Opera: Tenor Matthew Polenzani ‘washes ashore’ at the Met in Mozart’s ‘Idomeneo’

Richard Carter

Blasting News

Once I’m onstage, I’m in Idomeneo’s head, and he’s only got room for one prayer: to figure out a way to keep his son alive."

#Opera commentary on a 236-year-old aria is what you rightly expect from #Everything Music and Theatre, and it will brace you for Metropolitan Opera’s revival of Mozart’s early masterpiece “Idomeneo, rè di Creta” (Idomeneus, King of Crete), which opens March 6. American tenor #Matthew Polenzanigave Blasting News a hint of what happens while performing an aria di bravura, in this case, Idomeneo’s great Act II “Fuor del mar,” an expressive number of wildly conflicting thoughts and emotions, conveyed in energetic, rapid-fire musical passages. Mozart wrote literally thousands of notes for the orchestral score of this six-minute piece—643 notes for the tenor’s vocal line alone—and expected the tenor to pack in dozens more of his own at places indicated in the score. Dizzy yet? Hold on tight.

Opera aria text

The aria’s poetic Italian text totals only 44 words. They assess Idomeneo’s heart being awash as something deadlier than shipwreck, which he barely escaped, having been washed ashore. He taunts Neptune, calls him ‘implacable’ and ‘fierce god,’ and asks “If my heart is so close to shipwreck, what doomed destiny now forbids it to flounder?” (Translation mine.) So what’s going on?

Opera context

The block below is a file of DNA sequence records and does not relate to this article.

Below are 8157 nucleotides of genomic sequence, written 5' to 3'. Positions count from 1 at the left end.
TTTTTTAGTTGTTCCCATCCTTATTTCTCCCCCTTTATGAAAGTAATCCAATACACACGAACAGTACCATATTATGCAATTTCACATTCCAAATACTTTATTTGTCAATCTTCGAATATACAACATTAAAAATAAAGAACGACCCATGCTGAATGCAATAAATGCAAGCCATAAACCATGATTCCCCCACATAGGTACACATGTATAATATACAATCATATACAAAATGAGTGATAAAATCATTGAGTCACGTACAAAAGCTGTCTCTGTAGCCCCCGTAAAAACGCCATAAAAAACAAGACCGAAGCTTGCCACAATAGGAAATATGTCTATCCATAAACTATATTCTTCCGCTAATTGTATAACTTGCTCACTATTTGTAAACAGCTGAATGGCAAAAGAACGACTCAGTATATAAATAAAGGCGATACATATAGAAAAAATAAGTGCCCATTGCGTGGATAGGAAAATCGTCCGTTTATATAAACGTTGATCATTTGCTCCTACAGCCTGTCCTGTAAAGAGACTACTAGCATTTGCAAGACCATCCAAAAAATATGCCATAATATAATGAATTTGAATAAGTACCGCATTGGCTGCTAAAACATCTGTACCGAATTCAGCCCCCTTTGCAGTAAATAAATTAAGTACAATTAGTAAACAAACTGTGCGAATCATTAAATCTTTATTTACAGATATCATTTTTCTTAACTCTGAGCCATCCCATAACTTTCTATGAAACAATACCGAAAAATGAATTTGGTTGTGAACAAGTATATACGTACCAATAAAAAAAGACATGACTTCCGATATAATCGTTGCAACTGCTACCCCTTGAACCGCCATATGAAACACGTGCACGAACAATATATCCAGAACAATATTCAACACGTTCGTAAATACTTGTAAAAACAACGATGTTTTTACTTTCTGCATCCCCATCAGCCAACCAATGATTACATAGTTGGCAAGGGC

Idomeneo had been off fighting the Trojan wars. About to perish, he called on Neptune and swore an oath to this effect: ‘Get me out of this alive, and I’ll sacrifice to you the first person I see when I arrive at my home port.’ (How kind, eh?) So who does he see when his battered ship gets him ashore? His own son, Prince Idamante, who doesn’t recognize him—so long have they been apart. Now what to do? Well, Idomeneo stews about it, royally. By the time Act II is underway, he can hold back no longer.

Opera in Mozart’s masterful hands

“Fuor del mar” is daunting. Minor cuts are sometimes taken, or a production may use an alternative edition with just under 400 notes for the tenor. Matthew Polenzani, when asked if he has to say a little prayer before tackling it, says: “Once I’m onstage, I’m in Idomeneo’s head, and he’s only got room for one prayer: to figure out a way to keep his son alive.”

Richard Carter – Blasting News

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